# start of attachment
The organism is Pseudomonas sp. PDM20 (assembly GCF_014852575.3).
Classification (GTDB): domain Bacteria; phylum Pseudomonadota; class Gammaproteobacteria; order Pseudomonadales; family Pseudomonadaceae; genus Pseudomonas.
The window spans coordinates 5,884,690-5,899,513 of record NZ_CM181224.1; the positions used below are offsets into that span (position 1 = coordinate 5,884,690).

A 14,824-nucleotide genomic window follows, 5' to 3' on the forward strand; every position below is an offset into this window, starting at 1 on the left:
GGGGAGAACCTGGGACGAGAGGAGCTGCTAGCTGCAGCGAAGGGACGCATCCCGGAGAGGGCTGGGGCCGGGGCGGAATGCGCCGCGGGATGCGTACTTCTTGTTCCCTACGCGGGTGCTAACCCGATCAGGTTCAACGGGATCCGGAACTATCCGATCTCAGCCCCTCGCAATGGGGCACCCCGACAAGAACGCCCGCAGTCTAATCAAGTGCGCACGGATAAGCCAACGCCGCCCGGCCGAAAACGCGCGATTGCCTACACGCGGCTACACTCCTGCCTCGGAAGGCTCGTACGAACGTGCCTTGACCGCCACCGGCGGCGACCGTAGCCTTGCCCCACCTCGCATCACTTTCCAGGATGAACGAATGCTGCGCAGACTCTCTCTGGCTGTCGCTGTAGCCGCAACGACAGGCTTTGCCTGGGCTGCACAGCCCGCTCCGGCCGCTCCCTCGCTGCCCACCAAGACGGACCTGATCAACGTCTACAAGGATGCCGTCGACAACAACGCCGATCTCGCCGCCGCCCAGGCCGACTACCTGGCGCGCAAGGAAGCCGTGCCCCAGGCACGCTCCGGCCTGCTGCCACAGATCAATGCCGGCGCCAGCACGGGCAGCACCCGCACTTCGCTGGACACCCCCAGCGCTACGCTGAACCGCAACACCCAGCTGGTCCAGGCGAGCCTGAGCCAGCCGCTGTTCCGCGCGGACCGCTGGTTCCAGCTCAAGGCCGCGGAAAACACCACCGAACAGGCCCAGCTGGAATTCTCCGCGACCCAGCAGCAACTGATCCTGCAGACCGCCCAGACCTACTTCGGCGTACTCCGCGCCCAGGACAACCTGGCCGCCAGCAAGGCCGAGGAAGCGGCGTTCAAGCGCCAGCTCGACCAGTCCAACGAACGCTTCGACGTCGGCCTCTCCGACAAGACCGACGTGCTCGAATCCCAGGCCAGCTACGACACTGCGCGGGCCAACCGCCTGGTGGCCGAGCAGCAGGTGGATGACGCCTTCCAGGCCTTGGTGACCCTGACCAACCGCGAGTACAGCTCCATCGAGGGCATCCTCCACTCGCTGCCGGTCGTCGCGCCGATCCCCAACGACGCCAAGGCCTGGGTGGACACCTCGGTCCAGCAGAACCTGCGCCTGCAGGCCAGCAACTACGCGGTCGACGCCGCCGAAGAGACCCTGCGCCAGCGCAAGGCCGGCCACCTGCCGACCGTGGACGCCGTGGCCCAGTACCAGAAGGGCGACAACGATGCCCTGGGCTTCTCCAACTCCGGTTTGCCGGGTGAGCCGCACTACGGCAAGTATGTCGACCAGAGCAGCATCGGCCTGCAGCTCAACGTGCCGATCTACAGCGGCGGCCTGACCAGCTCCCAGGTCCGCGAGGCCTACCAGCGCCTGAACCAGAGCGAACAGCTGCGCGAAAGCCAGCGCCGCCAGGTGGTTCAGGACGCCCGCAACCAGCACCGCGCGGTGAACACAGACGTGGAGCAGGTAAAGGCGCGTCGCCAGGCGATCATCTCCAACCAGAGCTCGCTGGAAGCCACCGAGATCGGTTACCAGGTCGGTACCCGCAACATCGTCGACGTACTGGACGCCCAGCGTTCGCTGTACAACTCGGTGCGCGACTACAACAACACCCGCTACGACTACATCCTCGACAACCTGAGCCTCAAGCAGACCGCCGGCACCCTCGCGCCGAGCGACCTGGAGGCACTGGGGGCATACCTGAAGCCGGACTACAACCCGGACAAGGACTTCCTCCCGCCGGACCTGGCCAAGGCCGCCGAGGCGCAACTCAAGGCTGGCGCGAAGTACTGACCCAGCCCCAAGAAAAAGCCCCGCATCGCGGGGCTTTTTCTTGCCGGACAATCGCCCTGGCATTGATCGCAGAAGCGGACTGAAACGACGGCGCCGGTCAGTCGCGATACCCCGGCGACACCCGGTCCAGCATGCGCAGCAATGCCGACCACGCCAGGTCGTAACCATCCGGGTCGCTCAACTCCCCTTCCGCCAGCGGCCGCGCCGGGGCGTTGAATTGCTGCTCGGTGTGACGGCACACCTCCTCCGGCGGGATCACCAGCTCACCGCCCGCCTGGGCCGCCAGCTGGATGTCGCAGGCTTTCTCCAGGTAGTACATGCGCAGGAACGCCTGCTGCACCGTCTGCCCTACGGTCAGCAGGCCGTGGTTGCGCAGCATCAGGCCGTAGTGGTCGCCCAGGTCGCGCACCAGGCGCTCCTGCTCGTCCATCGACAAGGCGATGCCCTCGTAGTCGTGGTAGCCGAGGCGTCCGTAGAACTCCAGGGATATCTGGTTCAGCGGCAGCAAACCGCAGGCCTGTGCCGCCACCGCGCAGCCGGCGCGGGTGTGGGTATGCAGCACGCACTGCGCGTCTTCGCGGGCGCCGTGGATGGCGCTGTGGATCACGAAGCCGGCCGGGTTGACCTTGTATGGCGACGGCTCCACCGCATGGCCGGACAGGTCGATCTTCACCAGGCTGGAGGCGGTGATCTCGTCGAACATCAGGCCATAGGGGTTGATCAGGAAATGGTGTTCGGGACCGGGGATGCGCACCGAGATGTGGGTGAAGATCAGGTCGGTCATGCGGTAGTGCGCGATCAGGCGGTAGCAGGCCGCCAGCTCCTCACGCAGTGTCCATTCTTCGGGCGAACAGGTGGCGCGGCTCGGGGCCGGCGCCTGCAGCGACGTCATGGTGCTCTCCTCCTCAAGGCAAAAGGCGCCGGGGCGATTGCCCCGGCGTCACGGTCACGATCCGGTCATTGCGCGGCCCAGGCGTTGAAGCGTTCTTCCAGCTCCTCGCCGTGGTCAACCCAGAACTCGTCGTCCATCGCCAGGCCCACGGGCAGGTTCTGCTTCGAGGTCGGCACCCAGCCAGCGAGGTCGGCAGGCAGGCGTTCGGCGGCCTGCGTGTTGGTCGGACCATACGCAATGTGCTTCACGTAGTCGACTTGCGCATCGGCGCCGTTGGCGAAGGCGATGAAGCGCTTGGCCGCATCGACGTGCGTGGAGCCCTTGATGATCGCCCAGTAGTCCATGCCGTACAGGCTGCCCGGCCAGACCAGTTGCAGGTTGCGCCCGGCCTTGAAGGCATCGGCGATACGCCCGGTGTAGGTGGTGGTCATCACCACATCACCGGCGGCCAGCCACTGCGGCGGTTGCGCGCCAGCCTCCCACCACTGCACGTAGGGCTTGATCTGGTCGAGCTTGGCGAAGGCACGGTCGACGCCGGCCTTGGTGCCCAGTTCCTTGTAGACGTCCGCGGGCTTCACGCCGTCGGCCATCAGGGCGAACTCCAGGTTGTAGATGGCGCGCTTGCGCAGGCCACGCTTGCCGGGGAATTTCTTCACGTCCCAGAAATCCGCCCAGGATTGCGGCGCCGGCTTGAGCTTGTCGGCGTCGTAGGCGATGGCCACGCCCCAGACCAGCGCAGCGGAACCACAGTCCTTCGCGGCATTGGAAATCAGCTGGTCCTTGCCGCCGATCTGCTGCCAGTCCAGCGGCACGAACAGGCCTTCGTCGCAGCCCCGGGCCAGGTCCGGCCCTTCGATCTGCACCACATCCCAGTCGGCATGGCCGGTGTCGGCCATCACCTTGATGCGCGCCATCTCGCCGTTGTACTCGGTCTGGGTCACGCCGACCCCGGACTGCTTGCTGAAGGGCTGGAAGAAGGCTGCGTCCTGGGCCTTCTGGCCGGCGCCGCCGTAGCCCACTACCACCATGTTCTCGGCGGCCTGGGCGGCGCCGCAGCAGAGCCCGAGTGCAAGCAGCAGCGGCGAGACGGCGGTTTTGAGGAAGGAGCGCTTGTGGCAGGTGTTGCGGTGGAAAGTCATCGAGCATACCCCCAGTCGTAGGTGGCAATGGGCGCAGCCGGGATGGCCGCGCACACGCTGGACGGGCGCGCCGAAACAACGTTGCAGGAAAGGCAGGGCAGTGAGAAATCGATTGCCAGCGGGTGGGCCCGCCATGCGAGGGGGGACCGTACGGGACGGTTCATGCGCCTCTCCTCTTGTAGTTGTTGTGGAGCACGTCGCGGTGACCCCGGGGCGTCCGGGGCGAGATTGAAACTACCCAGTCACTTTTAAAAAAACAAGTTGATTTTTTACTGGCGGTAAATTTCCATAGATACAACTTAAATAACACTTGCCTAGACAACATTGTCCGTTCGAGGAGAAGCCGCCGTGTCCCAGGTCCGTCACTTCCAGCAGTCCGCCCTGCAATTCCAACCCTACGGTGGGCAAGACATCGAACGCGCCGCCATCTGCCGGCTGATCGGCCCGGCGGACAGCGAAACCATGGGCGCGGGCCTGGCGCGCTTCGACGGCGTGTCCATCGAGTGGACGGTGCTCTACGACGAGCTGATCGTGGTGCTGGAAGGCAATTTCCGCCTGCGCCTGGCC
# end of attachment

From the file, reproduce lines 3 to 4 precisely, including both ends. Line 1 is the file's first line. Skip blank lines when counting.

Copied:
The window spans coordinates 5,884,690-5,899,513 of record NZ_CM181224.1; the positions used below are offsets into that span (position 1 = coordinate 5,884,690).

A 14,824-nucleotide genomic window follows, 5' to 3' on the forward strand; every position below is an offset into this window, starting at 1 on the left: